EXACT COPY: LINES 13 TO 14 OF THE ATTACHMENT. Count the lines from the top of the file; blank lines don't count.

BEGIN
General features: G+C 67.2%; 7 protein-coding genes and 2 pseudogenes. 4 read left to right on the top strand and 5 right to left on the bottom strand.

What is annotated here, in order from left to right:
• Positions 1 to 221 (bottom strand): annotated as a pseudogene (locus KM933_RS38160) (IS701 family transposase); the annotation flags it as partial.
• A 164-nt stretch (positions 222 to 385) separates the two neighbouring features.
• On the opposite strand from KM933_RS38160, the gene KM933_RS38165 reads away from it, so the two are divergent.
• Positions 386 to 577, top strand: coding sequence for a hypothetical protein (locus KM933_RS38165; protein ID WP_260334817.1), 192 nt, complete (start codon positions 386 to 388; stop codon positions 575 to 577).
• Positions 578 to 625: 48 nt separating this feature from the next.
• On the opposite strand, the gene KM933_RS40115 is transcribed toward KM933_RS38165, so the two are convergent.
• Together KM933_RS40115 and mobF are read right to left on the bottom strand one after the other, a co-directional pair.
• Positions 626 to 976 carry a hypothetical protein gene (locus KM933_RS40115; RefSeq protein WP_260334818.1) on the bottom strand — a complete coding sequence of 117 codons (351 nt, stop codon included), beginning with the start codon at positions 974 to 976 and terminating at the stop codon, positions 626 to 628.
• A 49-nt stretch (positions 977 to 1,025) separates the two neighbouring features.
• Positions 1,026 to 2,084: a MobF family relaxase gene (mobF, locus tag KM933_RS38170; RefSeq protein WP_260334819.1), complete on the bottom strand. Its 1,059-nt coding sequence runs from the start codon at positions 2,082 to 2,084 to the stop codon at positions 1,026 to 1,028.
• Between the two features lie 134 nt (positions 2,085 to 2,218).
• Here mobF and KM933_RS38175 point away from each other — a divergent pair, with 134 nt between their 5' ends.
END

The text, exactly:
• Between the two features lie 134 nt (positions 2,085 to 2,218).
• Here mobF and KM933_RS38175 point away from each other — a divergent pair, with 134 nt between their 5' ends.